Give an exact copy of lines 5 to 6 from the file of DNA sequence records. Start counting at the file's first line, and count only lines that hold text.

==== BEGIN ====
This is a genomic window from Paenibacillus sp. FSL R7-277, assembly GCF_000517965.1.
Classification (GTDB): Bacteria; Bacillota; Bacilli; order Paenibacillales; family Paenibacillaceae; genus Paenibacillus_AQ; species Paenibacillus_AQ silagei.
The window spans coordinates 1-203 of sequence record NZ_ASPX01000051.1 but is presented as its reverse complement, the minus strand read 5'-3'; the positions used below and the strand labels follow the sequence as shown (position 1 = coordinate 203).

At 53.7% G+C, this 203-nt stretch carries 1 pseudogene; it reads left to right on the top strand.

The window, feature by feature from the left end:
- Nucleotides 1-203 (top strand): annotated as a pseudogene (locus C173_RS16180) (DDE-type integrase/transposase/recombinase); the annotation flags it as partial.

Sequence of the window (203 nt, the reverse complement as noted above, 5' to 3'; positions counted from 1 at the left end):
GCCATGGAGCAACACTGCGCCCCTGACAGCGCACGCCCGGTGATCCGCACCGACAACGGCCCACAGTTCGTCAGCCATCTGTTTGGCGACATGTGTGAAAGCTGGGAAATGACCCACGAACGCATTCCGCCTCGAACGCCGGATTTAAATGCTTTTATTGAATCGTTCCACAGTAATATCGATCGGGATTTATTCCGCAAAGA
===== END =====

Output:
The window, feature by feature from the left end:
- Nucleotides 1-203 (top strand): annotated as a pseudogene (locus C173_RS16180) (DDE-type integrase/transposase/recombinase); the annotation flags it as partial.